DEFINITIVE ANSWER ON OEM WHEEL WEIGHT AND OFFSET FOR BREMBO 2011 GT? - Page 3 - MustangForums.com



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Old 10-19-2010, 01:25 AM   #21  
lawman1
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But 0.2 or 0.3 is a wildly optomistic guess. I'd put the difference closer to 0.050, maybe 0.075 seconds.
In retrospect, I agree with Norm. .2 -.3 seconds is a bit much. I was drinking.
It has been said, although I have not seen the empirical evidence, that every reduction of 100 pounds is worth .1 in the quarter. It has also been said that every pound of unsprung mass eliminated is worth 10 pounds of sprung weight. I am not sure either of those statements are true. In fact the more I think about it the latter especially has to be false. When it comes to forward momentum mass is mass, whether sprung or unsprung. I would tend to think also that as for rotational weight, wheels that are heavier at the hub would be easier to spin than wheels that carried their weight on the rim. In short. there are way too many variables to be making blanket statements not based on empirical evidence. I generally don't believe anything until I see the proof. Must discipline myself for talking above my pay grade. So sorry for the misinformation.
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Old 10-19-2010, 06:47 AM   #22  
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I guess you have to know which ones can be trusted . . .
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Originally Posted by lawman1 View Post
It has been said, although I have not seen the empirical evidence, that every reduction of 100 pounds is worth .1 in the quarter.
That one is actually pretty good. Maybe not 0.100 vs 0.095 good, but still good enough for conversational and "order of magnitude" purposes. The Hot Rod Magazine articles where they cut away most everything not necessary to drive, hold the axles together, and keep what was left from collapsing under its own weight - more or less support that correlation (IIRC, ~3000# chopped off the Caddy in "Caddyhack" bought about 3 seconds).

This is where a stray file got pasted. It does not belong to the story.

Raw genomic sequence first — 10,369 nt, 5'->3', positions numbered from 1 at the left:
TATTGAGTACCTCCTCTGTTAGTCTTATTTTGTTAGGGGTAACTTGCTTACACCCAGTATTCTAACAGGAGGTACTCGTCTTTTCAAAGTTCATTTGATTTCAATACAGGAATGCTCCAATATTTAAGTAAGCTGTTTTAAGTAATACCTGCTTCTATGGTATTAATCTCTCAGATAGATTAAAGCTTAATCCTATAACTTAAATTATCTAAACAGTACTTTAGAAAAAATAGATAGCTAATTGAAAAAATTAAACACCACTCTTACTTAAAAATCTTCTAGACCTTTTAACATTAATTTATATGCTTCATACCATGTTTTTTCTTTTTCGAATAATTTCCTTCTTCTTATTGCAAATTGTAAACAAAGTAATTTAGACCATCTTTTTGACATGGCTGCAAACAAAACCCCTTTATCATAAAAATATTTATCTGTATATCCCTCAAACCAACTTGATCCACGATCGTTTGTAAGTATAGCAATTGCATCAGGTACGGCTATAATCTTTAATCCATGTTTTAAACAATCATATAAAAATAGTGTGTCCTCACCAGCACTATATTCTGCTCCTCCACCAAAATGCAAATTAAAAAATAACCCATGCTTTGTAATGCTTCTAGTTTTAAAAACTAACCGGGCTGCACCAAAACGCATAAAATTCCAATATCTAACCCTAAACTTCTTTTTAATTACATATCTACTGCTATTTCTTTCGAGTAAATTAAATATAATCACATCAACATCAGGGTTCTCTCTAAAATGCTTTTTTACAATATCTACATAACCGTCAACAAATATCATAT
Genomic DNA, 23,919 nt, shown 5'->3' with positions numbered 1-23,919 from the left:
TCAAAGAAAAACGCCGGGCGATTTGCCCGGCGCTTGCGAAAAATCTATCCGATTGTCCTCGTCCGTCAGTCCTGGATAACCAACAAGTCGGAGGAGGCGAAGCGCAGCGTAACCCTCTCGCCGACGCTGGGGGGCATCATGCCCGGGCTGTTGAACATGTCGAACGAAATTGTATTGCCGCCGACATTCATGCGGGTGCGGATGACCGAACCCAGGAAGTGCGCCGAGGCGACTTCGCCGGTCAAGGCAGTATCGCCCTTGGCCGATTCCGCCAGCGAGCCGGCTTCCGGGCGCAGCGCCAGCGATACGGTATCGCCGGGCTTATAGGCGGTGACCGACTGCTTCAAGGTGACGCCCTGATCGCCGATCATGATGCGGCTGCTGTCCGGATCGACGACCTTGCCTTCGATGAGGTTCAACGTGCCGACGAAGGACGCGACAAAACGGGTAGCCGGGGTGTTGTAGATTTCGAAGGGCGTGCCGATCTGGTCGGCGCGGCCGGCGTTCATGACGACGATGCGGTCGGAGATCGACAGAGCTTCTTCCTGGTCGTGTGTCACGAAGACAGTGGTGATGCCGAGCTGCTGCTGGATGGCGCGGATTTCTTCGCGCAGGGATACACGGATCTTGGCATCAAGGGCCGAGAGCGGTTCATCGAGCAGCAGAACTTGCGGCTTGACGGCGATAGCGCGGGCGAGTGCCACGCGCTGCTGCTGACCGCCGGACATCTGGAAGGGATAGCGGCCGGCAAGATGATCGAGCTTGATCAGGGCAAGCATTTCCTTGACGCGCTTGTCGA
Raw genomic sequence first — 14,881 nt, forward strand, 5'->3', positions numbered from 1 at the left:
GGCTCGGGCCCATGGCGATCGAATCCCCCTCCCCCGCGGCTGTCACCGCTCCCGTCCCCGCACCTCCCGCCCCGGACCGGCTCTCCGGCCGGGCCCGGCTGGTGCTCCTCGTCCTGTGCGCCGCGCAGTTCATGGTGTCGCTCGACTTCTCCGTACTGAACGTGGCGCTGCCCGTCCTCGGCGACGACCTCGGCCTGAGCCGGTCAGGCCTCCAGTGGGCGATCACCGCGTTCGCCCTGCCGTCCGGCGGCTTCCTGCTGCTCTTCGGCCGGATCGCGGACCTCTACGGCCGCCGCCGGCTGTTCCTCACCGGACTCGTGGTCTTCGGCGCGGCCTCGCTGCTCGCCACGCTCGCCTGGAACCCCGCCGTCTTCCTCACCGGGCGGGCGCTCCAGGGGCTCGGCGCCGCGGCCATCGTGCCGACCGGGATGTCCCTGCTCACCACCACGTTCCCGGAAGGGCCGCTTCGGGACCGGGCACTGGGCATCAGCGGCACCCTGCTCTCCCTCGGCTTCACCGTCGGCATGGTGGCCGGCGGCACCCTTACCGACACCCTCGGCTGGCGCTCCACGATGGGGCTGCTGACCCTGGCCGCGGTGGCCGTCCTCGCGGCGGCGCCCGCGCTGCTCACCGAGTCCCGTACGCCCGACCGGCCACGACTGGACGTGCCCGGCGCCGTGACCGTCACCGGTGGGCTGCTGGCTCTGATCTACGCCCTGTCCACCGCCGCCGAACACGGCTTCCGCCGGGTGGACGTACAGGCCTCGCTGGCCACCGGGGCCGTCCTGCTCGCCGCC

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It has also been said that every pound of unsprung mass eliminated is worth 10 pounds of sprung weight. I am not sure either of those statements are true. In fact the more I think about it the latter especially has to be false.
You're right. This is the one you can't trust. The effect of rotating weight also depends on how fast it is being accelerated rotationally. A lb on the flywheel really could be worth 10 lbs of static weight, although only in the lower gears where the engine rotational acceleration is typically between 8 and 14 times as much as the wheel rotational acceleration.


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When it comes to forward momentum mass is mass, whether sprung or unsprung. I would tend to think also that as for rotational weight, wheels that are heavier at the hub would be easier to spin than wheels that carried their weight on the rim.
Absolutely.

Though in most cases there won't be huge differences in the proportion of mass in the wheel center vs in the 'barrel' among wheels that will stand up under road use. IOW, while this is also a real effect, such variation is kind of a "second order" thing (read: much smaller than the difference between considering and not considering the rotational effects at all).


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Last edited by Norm Peterson; 10-19-2010 at 06:54 AM. Reason: fix quote
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Old 10-19-2010, 10:20 AM   #23  
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.... It has also been said that every pound of unsprung mass eliminated is worth 10 pounds of sprung weight. ....
I suspect that this may have originally been based on the effects on handling when the ratio of sprung to unsprung weight is changed. A car with a lower ratio of unsprung weight to sprung weight will do a better job of keeping the tires in proper contact with the ground.
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Old 07-02-2011, 06:57 AM   #24  
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Default Caliper measurements

Theres lots of talk about offsets and all but I think one thing that is missing is the pad height of the brembo package. Two wheels with the same offset but not enough brake caliper clearance one might fit and the other might not. So does anyone know exactly what the caliper diameter is from the center of the hub and how much it sticks out from the face of the hub?
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